Metacognition of Concepts

Meaning at subpersonal and personal levels: for the brain and for the person

A key feature of the human mind is that our mental states are meaningful. We appeal to meanings when we explain people’s behaviour in terms of what they have experienced, what they want and what they believe. Often behaviour is driven by false beliefs, so an account of meaning has to show how mental representations can misrepresent the way the world is. Philosophers have long struggled to explain this crucial phenomenon, the meaningfulness of the mental. How can there be mental representations that are about things in the outside world, whose truth or falsity turns on the way the world is?

Perhaps psychology and cognitive neuroscience should take over here, showing us how behaviour is driven by internal information processing and revealing how that works in the brain? Indeed, these burgeoning sciences do provide fantastic new resources for understanding the meaningfulness of neural representations. But neural representations are typically not available to the person performing the behaviour. They are not meaningful states for the agent as a whole.

Philosophers contrast “personal-level” mental states like belief and desire with the “subpersonal” representations typically uncovered by the sciences of the mind. This project aims to cross that divide. By understanding the variety of subpersonal representations discovered by the sciences we create a baseline for asking how meaning is constituted differently at the personal level: meaning for the brain as a way into meaning for the person.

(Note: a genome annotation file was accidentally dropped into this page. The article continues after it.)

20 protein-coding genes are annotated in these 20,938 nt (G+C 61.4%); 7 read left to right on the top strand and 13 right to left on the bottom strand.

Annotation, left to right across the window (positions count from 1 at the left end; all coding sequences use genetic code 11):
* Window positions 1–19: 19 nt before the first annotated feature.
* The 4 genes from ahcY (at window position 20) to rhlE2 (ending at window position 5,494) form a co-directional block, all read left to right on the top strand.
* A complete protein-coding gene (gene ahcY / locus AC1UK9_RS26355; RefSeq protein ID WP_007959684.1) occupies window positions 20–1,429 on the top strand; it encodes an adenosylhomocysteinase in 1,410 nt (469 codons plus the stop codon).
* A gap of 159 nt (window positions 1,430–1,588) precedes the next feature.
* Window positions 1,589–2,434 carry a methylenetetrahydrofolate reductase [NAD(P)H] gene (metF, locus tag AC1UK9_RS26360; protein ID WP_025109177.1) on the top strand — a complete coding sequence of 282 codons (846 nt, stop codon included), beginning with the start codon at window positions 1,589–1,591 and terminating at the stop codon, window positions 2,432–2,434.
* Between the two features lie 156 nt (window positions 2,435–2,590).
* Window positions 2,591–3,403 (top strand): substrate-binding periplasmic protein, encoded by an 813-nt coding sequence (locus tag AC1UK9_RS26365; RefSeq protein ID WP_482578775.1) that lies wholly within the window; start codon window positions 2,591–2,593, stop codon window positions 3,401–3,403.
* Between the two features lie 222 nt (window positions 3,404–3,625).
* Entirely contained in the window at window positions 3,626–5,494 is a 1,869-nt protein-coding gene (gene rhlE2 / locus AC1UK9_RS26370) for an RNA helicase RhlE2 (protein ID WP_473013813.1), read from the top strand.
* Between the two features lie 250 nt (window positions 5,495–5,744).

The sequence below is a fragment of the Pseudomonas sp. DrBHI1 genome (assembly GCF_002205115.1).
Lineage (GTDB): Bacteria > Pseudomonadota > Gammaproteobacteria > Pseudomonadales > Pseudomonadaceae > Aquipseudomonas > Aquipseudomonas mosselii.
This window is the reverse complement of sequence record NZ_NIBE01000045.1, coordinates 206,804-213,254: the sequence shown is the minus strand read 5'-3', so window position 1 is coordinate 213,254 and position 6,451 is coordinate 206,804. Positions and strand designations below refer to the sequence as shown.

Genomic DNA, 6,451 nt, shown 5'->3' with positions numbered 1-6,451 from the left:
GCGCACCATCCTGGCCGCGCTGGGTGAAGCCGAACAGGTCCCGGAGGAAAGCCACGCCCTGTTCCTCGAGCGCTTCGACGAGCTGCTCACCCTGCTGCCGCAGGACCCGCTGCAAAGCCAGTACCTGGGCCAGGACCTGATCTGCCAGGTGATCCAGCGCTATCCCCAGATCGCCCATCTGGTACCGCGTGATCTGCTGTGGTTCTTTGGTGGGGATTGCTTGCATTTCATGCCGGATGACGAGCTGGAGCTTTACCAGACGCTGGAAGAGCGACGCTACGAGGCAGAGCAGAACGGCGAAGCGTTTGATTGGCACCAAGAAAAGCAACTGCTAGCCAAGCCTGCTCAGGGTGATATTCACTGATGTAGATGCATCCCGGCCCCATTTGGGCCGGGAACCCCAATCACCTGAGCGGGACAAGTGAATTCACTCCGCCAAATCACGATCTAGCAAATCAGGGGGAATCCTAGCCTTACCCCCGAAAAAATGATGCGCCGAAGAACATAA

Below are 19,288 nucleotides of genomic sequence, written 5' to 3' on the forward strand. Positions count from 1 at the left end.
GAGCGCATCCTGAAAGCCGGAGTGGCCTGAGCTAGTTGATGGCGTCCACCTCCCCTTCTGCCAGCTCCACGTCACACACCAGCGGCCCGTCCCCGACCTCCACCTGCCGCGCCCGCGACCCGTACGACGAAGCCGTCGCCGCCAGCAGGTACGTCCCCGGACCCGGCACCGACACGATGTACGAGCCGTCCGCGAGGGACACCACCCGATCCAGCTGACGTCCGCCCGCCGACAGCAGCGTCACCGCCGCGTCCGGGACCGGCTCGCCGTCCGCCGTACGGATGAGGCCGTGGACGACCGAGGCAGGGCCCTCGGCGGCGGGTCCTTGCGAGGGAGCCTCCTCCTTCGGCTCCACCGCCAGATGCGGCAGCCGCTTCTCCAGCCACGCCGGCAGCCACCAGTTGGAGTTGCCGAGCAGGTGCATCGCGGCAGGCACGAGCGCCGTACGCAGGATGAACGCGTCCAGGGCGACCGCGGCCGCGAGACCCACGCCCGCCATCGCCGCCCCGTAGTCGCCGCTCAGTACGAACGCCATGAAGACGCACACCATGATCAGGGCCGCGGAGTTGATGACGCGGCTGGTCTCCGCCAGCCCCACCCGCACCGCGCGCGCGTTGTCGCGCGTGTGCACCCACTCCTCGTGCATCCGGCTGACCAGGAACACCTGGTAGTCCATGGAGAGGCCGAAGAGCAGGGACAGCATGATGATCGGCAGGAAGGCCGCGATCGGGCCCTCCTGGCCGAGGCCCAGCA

Many scientists see a clear obstacle to this approach. There is a strong trend in psychology and cognitive neuroscience to rely on the subpersonal information-processing accounts mentioned above to claim that personal-level thought and decision play no important role in human behaviour. There are two lines of attack. First, in some cases personal level states like conscious decisions seem to do no work, since subpersonal representations are in control of behaviour. Secondly, when we do elicit personal-level states, they often appear to be deeply error-prone. Ask someone explicit questions about probabilities and they will discount the base rate, get ‘anchored’ to irrelevant numbers and show dozens of other biases. At the same time they harbour subpersonal mechanisms for forming expectations in a changing environment, for example, that make many rapid probability calculations with impressive accuracy.

We aim to address that paradox. It’s not that the personal level is doing the same thing as the subpersonal, only badly – and that it doesn’t have much influence anyway. Rather, the personal level is doing something different, and more difficult. It is widely recognised that fully domain-general probability calculations would be computationally intractable. That is why we have to use heuristics. This project points to other ways in which the personal level has a special job to do. Personal level processes often meta-represent at the same time as representing things about the world, e.g. representing their own reliability. Furthermore, where standard accounts focus on their utility within an individual, they overlook the key role of personal level representations in facilitating joint action and cooperative behaviour.

Performing these functions calls for different computations. This project will attempt to catalogue differences in the way information is processed at the personal level – difference that could affect the nature of these representations, constituting meaning differently. Contrasting that with the account of the nature of subpersonal representation developed in the first half of the project will be an important contribution towards coming to understand how personal level mental states like beliefs and desires get their meaningfulness – which remains one of the deepest unresolved problems in philosophy and the cognitive sciences.